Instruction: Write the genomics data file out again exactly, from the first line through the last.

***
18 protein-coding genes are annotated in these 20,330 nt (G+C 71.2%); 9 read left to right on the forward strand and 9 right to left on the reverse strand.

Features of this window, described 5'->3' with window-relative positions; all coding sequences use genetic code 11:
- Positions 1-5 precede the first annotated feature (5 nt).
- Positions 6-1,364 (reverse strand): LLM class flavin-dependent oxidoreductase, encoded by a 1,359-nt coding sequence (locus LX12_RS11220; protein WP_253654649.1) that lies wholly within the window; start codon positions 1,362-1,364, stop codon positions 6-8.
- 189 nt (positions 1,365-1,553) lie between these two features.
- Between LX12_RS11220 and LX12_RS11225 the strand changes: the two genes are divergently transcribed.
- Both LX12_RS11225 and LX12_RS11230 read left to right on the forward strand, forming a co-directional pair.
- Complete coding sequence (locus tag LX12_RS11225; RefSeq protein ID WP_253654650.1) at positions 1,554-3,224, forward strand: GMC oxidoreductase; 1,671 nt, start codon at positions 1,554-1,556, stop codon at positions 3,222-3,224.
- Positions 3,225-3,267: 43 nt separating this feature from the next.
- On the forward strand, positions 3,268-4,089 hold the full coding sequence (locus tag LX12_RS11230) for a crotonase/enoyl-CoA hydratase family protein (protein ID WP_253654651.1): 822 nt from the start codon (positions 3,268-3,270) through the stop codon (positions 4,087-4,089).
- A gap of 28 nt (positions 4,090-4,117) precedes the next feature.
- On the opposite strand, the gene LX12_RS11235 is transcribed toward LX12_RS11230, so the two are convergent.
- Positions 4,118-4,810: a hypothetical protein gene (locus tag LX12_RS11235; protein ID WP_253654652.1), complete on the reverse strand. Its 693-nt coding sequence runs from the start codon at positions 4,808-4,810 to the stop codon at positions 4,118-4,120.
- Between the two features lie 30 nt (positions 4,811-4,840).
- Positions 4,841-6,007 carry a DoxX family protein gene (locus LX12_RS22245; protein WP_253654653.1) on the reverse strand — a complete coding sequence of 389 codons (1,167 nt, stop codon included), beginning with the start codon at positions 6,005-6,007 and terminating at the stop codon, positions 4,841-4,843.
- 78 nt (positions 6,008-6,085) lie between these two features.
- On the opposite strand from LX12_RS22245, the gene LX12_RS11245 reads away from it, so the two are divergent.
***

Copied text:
18 protein-coding genes are annotated in these 20,330 nt (G+C 71.2%); 9 read left to right on the forward strand and 9 right to left on the reverse strand.

Features of this window, described 5'->3' with window-relative positions; all coding sequences use genetic code 11:
- Positions 1-5 precede the first annotated feature (5 nt).
- Positions 6-1,364 (reverse strand): LLM class flavin-dependent oxidoreductase, encoded by a 1,359-nt coding sequence (locus LX12_RS11220; protein WP_253654649.1) that lies wholly within the window; start codon positions 1,362-1,364, stop codon positions 6-8.
- 189 nt (positions 1,365-1,553) lie between these two features.
- Between LX12_RS11220 and LX12_RS11225 the strand changes: the two genes are divergently transcribed.
- Both LX12_RS11225 and LX12_RS11230 read left to right on the forward strand, forming a co-directional pair.
- Complete coding sequence (locus tag LX12_RS11225; RefSeq protein ID WP_253654650.1) at positions 1,554-3,224, forward strand: GMC oxidoreductase; 1,671 nt, start codon at positions 1,554-1,556, stop codon at positions 3,222-3,224.
- Positions 3,225-3,267: 43 nt separating this feature from the next.
- On the forward strand, positions 3,268-4,089 hold the full coding sequence (locus tag LX12_RS11230) for a crotonase/enoyl-CoA hydratase family protein (protein ID WP_253654651.1): 822 nt from the start codon (positions 3,268-3,270) through the stop codon (positions 4,087-4,089).
- A gap of 28 nt (positions 4,090-4,117) precedes the next feature.
- On the opposite strand, the gene LX12_RS11235 is transcribed toward LX12_RS11230, so the two are convergent.
- Positions 4,118-4,810: a hypothetical protein gene (locus tag LX12_RS11235; protein ID WP_253654652.1), complete on the reverse strand. Its 693-nt coding sequence runs from the start codon at positions 4,808-4,810 to the stop codon at positions 4,118-4,120.
- Between the two features lie 30 nt (positions 4,811-4,840).
- Positions 4,841-6,007 carry a DoxX family protein gene (locus LX12_RS22245; protein WP_253654653.1) on the reverse strand — a complete coding sequence of 389 codons (1,167 nt, stop codon included), beginning with the start codon at positions 6,005-6,007 and terminating at the stop codon, positions 4,841-4,843.
- 78 nt (positions 6,008-6,085) lie between these two features.
- On the opposite strand from LX12_RS22245, the gene LX12_RS11245 reads away from it, so the two are divergent.